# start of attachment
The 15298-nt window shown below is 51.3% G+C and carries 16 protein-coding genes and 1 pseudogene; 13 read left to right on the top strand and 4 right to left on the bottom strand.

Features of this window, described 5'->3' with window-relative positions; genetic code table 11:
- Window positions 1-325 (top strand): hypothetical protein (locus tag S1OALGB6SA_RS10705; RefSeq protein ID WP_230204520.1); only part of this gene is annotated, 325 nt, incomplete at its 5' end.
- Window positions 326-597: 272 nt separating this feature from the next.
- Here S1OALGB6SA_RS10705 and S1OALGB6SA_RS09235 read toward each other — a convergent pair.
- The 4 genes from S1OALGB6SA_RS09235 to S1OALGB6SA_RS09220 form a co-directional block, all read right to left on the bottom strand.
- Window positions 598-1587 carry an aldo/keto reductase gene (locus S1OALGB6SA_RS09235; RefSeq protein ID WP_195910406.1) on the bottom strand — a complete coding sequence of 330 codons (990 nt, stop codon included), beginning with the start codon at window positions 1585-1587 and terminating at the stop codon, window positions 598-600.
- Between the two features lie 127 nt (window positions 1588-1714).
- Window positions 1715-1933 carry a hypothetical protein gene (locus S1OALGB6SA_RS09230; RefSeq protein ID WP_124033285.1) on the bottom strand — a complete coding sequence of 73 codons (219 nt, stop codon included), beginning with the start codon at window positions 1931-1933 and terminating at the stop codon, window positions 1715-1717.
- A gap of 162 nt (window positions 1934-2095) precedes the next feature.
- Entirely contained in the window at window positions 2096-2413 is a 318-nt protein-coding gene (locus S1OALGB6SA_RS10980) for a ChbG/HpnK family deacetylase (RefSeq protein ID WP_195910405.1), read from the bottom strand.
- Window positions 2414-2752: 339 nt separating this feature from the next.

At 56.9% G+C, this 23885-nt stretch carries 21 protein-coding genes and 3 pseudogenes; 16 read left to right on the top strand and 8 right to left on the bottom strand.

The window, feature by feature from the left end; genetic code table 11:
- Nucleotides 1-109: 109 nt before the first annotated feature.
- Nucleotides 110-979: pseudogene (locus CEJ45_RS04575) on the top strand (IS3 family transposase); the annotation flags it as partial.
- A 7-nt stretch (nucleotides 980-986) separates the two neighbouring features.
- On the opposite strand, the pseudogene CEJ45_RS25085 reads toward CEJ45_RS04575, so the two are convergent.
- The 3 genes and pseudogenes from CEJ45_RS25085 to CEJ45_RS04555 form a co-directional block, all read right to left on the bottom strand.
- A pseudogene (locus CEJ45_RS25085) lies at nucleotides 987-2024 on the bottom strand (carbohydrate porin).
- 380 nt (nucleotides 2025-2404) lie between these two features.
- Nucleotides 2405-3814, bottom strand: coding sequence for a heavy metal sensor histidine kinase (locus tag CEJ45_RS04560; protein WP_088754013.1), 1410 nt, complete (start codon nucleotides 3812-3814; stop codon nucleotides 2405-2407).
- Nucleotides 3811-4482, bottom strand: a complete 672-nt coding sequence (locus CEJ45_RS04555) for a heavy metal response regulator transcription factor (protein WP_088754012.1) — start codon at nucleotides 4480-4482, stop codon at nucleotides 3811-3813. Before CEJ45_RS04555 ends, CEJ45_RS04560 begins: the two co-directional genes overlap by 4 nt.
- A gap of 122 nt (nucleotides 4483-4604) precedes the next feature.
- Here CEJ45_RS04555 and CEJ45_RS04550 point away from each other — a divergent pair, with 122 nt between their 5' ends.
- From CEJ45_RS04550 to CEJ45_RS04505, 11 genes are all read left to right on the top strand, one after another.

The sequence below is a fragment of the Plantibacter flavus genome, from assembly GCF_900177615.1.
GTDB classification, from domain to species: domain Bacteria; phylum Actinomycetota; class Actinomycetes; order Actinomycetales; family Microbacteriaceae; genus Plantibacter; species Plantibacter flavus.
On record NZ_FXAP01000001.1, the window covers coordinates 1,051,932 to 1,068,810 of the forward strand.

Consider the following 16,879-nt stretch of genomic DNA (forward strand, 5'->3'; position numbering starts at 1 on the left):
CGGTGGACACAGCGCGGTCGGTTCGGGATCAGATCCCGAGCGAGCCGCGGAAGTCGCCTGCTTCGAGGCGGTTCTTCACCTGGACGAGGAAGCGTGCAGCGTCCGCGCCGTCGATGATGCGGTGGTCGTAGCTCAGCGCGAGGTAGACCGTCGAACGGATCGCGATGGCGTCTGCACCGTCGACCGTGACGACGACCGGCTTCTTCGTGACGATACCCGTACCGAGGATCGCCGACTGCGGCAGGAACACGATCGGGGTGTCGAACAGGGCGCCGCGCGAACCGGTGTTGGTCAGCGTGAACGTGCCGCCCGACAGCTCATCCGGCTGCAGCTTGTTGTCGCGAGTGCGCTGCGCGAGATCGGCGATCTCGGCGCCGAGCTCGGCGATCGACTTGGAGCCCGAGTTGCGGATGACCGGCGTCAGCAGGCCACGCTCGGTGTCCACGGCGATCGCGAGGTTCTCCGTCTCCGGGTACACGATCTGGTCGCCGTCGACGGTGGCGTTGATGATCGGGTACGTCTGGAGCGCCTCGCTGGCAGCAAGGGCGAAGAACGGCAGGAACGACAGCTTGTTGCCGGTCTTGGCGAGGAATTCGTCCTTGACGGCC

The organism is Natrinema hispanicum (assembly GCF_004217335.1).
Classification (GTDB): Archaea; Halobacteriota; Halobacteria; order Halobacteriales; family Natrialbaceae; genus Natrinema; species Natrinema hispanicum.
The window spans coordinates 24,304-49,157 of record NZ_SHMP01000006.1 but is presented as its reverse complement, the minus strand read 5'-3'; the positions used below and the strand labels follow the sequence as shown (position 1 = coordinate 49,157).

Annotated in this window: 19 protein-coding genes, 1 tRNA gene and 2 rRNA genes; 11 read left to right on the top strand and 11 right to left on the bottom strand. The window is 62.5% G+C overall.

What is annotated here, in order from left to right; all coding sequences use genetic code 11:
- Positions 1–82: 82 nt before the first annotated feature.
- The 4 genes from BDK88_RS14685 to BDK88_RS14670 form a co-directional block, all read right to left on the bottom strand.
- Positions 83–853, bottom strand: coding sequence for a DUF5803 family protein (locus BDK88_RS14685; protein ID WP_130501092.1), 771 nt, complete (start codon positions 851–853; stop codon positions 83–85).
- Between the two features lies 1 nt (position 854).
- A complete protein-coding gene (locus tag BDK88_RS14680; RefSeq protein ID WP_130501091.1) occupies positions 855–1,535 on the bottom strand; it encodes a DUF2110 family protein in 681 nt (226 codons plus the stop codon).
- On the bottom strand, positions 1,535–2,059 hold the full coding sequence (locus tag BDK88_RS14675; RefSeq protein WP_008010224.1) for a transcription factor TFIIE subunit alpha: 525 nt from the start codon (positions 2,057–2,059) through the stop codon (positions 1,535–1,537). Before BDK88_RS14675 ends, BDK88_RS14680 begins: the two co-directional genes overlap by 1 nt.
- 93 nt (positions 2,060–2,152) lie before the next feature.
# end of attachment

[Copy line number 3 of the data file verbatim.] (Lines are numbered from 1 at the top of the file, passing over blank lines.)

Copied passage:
- Window positions 1-325 (top strand): hypothetical protein (locus tag S1OALGB6SA_RS10705; RefSeq protein ID WP_230204520.1); only part of this gene is annotated, 325 nt, incomplete at its 5' end.